If there is one short work that gets to the heart of what Slow Church is about, it is the chapter “Eucharistic Table Manners” from Norman Wirzba’s new book Food and Faith: A Theology of Eating.
It is from Wirzba, and from John Howard Yoder before him, that we borrow the central image of the Slow Church as that of a shared meal:
The ritualized character of the Eucharist sometimes causes people to forget that the supper was a meal. It was not a nibbling session, but the place where the disciples came together to obtain their inspiration, strength and sustenance. The evidence of the early church suggests that the community of followers eat together regularly and often, and that in their eating they tried to bear witness to Christ’s way of dwelling on earth (149).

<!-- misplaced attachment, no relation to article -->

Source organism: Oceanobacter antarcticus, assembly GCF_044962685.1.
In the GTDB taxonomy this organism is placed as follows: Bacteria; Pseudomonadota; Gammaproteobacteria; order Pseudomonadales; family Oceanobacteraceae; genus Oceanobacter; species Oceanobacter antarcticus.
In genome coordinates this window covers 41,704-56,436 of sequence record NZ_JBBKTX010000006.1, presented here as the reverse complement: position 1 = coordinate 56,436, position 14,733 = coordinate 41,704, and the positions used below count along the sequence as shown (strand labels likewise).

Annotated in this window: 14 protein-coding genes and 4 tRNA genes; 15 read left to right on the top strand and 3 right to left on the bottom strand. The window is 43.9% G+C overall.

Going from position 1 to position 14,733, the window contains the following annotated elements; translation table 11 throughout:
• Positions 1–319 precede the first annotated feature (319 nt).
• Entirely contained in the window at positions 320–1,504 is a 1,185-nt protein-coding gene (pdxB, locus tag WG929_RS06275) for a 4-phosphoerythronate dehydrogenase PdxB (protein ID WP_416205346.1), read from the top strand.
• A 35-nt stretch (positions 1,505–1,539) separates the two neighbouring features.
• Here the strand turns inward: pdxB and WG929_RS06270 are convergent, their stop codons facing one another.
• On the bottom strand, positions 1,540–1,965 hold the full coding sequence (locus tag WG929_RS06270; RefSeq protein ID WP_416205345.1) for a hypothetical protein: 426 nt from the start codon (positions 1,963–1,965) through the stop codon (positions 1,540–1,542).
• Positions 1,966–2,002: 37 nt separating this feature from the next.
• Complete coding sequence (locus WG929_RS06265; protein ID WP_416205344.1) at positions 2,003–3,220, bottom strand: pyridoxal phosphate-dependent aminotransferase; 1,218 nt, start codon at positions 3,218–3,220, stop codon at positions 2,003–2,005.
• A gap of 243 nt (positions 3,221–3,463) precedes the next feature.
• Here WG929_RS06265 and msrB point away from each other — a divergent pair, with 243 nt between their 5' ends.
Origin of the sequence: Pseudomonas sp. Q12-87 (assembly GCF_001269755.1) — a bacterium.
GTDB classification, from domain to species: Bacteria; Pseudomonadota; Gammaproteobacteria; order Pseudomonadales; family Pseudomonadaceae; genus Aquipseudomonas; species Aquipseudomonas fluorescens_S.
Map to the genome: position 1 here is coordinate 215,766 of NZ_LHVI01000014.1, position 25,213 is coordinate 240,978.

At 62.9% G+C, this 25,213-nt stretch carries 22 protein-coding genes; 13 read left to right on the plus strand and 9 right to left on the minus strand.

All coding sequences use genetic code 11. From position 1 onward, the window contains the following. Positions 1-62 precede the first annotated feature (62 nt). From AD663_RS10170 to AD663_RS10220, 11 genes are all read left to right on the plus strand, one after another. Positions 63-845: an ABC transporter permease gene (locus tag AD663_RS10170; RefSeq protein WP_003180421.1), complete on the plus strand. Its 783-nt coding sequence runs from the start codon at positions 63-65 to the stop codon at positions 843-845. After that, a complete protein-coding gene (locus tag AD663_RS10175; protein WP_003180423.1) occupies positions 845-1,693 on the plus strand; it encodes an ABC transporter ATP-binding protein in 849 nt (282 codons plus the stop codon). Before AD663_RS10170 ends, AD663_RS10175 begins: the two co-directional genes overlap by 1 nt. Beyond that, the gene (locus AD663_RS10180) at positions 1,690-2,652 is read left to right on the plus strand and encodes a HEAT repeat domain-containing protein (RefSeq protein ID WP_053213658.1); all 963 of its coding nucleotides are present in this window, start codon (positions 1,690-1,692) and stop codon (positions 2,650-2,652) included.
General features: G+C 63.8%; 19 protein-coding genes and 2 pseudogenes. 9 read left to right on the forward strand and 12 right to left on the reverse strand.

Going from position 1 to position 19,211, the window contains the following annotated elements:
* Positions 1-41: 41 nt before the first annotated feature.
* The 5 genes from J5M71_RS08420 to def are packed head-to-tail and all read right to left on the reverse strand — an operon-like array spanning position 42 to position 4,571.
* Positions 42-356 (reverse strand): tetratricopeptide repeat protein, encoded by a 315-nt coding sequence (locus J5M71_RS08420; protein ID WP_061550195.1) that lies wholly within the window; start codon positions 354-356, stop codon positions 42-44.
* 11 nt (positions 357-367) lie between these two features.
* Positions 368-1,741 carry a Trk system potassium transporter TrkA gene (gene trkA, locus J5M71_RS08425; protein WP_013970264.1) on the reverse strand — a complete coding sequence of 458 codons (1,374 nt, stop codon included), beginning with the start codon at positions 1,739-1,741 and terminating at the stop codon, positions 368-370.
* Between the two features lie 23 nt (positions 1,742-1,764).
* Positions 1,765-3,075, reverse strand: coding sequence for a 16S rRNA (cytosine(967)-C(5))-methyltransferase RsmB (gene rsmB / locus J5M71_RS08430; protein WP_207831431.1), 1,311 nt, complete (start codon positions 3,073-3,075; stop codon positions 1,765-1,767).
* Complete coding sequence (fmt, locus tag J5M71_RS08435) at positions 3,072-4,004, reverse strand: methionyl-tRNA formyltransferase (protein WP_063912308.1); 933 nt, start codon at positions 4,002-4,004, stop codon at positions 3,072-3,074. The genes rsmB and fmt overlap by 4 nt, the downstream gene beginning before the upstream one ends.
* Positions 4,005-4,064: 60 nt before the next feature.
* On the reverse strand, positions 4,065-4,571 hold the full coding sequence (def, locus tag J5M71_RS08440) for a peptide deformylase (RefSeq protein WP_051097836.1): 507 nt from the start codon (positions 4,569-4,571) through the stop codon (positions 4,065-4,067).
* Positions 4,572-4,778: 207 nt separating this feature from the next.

You can read a good chunk of this chapter (and other parts of this superb book) via Google Books: